This blog has discussed trends for vehicle sales in general, but let’s stick with used vehicle prices and add some historical context. Before the current recession, annual growth in used vehicle prices hadn’t hit 3% since May 2012 and remained largely flat during the period from 2013 to 2020. Indeed, this trend goes back well over two decades: As measured by the CPI, used vehicle prices were largely flat or falling going back to 1997.

So the current spike in prices feels more like a correction after a lengthy stretch of falling prices. A 21% annual rise in prices is extraordinary, but it came about due to a unique and unprecedented set of economic conditions now impacting the supply of vehicles. Looking at how and why it happened gives us a better understanding of where things stand.

How this graph was created: Search FRED for “CPI new cars” and click on the right series. From the “Edit Graph” panel, use the “Add Line” tab to search for and select “CPI used cars.” Select units “Percent change from year ago” and click on “Select for all.” Finally, restrict the sample to start in May 1996.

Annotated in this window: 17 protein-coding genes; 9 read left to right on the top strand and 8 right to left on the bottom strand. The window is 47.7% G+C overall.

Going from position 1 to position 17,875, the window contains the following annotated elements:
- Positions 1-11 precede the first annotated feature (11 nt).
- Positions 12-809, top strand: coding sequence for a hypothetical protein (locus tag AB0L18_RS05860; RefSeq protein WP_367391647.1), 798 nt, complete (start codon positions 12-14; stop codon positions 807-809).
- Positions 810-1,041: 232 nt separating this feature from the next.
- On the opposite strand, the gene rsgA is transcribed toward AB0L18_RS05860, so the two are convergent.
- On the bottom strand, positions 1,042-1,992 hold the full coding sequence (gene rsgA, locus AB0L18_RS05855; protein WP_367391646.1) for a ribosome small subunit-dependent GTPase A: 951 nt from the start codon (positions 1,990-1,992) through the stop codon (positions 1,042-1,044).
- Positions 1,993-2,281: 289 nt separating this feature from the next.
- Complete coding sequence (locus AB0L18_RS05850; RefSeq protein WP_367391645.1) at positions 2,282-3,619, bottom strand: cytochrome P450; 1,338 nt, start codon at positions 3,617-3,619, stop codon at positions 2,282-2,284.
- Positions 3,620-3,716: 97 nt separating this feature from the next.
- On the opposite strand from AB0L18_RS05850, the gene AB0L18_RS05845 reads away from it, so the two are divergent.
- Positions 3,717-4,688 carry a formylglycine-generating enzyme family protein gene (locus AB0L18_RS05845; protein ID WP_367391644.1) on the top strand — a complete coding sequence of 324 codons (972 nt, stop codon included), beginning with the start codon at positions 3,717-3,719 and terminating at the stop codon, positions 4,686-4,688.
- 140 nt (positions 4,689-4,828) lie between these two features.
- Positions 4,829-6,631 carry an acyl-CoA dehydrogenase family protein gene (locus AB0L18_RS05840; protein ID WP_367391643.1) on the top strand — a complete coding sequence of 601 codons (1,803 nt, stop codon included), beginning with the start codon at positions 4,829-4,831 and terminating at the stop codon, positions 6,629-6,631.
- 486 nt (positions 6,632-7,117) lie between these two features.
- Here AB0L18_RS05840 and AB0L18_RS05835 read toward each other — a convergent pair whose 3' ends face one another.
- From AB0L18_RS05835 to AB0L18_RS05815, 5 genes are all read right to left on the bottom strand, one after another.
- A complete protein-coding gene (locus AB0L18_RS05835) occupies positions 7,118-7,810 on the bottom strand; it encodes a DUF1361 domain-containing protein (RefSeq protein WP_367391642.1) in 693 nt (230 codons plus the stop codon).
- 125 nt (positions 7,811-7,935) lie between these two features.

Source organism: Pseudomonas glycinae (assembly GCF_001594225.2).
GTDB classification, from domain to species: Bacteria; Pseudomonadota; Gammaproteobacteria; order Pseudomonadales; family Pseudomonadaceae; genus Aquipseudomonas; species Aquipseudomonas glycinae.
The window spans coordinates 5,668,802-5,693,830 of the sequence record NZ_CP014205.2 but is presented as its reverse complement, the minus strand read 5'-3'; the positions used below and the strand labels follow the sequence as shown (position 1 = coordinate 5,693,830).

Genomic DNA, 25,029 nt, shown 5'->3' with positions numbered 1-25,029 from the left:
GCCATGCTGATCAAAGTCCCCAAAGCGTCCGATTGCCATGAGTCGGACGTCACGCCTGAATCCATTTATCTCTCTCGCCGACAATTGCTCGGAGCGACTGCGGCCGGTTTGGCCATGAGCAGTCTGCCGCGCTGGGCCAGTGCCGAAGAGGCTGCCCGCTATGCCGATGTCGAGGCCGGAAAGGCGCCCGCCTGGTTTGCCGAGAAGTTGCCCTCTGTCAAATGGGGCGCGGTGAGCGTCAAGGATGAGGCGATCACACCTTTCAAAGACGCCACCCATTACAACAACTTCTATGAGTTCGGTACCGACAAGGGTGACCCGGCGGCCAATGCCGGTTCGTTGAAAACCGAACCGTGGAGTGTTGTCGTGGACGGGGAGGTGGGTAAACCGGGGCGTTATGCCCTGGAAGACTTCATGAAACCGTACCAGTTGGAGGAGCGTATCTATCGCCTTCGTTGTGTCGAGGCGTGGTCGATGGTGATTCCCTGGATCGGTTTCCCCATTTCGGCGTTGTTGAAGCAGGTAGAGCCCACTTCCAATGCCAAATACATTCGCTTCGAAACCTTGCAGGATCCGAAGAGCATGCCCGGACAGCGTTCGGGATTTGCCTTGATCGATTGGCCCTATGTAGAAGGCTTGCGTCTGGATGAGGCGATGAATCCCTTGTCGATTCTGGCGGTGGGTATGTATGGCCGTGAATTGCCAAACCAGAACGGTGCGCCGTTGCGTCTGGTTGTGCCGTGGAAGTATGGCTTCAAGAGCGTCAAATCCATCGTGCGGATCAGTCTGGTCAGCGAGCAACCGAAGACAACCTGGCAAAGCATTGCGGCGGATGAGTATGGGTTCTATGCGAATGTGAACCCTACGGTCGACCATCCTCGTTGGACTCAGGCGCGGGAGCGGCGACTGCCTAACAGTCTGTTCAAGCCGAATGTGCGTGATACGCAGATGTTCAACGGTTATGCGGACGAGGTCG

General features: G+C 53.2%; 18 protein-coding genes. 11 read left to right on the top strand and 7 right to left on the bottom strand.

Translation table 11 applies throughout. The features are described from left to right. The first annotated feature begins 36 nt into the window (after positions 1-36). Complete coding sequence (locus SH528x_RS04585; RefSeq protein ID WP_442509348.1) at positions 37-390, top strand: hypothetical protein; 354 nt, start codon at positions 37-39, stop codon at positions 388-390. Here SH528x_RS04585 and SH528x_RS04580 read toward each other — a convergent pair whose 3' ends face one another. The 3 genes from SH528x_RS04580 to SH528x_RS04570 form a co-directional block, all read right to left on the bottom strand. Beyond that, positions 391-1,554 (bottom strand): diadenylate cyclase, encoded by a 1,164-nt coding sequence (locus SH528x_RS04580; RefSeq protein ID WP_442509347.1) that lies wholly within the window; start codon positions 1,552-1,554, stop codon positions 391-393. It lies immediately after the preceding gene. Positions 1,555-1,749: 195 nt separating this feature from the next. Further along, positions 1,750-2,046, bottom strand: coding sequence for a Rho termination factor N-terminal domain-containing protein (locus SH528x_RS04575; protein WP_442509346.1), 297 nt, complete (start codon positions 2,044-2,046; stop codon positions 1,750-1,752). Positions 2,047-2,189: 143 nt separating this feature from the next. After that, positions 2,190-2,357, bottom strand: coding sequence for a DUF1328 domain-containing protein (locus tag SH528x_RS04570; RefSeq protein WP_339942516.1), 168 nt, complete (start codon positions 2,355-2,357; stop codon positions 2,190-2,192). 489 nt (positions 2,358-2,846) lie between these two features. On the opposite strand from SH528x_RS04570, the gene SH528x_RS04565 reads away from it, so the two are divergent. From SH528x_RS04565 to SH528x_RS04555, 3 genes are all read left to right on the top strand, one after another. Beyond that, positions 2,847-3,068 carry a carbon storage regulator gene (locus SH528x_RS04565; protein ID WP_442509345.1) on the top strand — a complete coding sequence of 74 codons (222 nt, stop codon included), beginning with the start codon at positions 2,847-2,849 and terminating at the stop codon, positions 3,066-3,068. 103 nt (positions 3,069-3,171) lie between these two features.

Suggested by Nathan Jefferson.

View on FRED, series used in this post: CUSR0000SETA01, CUSR0000SETA02

Savings are now more liquid and part of “M1 money”

Regulation D has made savings deposits as convenient as currency

Money is marvelously nuanced. Because different assets can be used as money, we need several categories and definitions to keep track of it. M1 describes the most liquid and widely accepted assets used to easily settle transactions: currency, demand deposits, and highly liquid accounts.

A previous FRED blog post discussed how recent changes in the opportunity cost of money and the regulation of savings accounts have affected measures of the money stock (a.k.a. monetary aggregates). In this post, we tighten our focus on how these regulations have affected M1.

Before April 24, 2020, savings accounts were not part of M1. Limitations in the number of transfers from savings deposits made savings accounts less liquid than M1. M1 consisted of currency, demand deposits, and other highly liquid accounts called “other checkable deposits” (OCDs). An example of OCDs are the demand deposits at thrifts.